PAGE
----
Q: How would you compare your progress in this area before and after you joined Conversation Ready?

At Beth Israel Deaconess Medical Center in Boston, there are many people around the institution who have been working on different aspects of becoming Conversation Ready for some years now. The challenge they kept having, however, was that they were bumping up against institutional obstacles that they couldn’t overcome and so their work was only able to go so far. It really wasn’t supported at a larger level within the organization. They also didn’t have a centralized resource to go to and ask questions. They didn’t know who else was working on these issues. They couldn’t pool their ideas and avoid reinventing the wheel. There just wasn’t a larger focus on it. We’re now creating that focus. The Conversation Ready group has become a resource to folks around the institution trying to get better at this, which is very exciting. It is a facilitating mechanism. 

This is also similar to how we’ve related to the other Conversation Ready organizations. Personally, I have learned a lot just by looking at what others in the community are doing and thought to myself, “That’s a really cool idea” or “I like the way that they put that together.”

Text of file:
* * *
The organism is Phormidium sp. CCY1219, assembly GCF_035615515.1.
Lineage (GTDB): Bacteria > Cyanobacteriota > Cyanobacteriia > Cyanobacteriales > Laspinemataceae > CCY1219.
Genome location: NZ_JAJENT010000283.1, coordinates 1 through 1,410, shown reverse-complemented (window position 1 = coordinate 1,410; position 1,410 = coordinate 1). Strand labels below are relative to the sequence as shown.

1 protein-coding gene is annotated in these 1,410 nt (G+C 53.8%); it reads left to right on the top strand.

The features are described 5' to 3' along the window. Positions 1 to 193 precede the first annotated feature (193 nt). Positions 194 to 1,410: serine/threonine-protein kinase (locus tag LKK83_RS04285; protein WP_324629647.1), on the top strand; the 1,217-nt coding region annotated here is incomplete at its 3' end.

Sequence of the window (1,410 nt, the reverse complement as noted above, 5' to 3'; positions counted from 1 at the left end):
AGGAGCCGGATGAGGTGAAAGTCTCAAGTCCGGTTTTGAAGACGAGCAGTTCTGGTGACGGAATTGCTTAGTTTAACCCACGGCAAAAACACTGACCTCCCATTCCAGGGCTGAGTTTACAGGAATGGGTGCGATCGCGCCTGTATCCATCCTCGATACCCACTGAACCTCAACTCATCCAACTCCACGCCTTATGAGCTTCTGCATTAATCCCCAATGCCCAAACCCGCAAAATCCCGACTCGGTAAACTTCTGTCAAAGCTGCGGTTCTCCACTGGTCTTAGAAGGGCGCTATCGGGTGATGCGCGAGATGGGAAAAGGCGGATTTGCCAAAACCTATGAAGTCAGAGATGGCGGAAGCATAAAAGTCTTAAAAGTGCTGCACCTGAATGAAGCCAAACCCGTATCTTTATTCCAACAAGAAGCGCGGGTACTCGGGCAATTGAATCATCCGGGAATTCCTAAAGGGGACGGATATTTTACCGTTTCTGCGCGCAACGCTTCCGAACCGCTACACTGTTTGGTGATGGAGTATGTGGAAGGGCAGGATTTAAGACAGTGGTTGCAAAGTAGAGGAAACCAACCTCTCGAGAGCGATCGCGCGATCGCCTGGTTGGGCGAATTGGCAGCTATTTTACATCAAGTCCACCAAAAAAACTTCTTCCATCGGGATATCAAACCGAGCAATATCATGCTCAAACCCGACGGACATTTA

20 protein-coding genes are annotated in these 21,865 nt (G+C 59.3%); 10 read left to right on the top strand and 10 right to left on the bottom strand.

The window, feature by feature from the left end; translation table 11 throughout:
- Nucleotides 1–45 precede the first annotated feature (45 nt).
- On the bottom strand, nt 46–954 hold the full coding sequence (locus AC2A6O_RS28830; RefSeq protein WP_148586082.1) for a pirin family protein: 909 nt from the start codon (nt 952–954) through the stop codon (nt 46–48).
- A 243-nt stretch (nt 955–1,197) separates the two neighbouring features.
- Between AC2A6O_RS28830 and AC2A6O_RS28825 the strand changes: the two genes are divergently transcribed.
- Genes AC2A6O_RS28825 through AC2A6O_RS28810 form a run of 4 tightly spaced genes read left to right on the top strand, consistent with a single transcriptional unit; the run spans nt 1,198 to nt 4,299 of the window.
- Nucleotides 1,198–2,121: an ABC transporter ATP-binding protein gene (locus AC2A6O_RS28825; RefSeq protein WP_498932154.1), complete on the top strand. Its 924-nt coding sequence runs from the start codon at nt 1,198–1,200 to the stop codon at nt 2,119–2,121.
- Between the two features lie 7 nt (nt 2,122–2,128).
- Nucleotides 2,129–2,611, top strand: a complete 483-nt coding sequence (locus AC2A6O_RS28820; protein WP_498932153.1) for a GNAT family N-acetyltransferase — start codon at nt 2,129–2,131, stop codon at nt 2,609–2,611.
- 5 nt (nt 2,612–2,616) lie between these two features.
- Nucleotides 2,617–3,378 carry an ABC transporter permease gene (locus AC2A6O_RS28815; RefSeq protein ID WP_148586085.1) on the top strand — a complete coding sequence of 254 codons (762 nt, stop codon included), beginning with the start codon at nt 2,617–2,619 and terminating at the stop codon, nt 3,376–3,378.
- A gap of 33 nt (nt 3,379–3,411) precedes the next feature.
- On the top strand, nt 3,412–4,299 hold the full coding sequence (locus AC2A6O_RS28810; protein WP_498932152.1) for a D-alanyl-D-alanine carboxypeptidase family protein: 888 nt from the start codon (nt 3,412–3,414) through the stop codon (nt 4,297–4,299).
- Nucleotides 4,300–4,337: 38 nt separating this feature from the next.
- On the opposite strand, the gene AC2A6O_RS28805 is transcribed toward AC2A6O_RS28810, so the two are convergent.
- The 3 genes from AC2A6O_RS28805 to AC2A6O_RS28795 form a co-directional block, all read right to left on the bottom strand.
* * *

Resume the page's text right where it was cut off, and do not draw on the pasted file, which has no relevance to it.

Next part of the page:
Sometimes the fact that another organization can do something makes me wonder if we can do it too. One of the most important things is to have some sense of what is out there and what’s possible and to “think outside the box.” Reaching out to other institutions, local environments, or departments is something we could do more, especially in academic medicine. Being able to do that on a regular basis, in a structured forum like the Conversation Ready Community, has been very valuable. It has helped us get a sense of where we are and how to get better. 

It has also been exciting for us to be engaged with a lot of other organizations in the Community that agree this is important work. It can be really tough to get people to talk more about the end of life and death. It is not the easiest thing to motivate people around. So, it has been inspiring for us to be able to regularly touch base with a community in which everyone realizes the value and importance, and says, “This is difficult, but it is important and we should do it.” It has really motivated us.  
For more information on the Conversation Ready Health Care Community please click here
Average Content Rating
(0 user)
Please login to rate or comment on this content.
User Comments

© 2023 Institute for Healthcare Improvement. All rights reserved.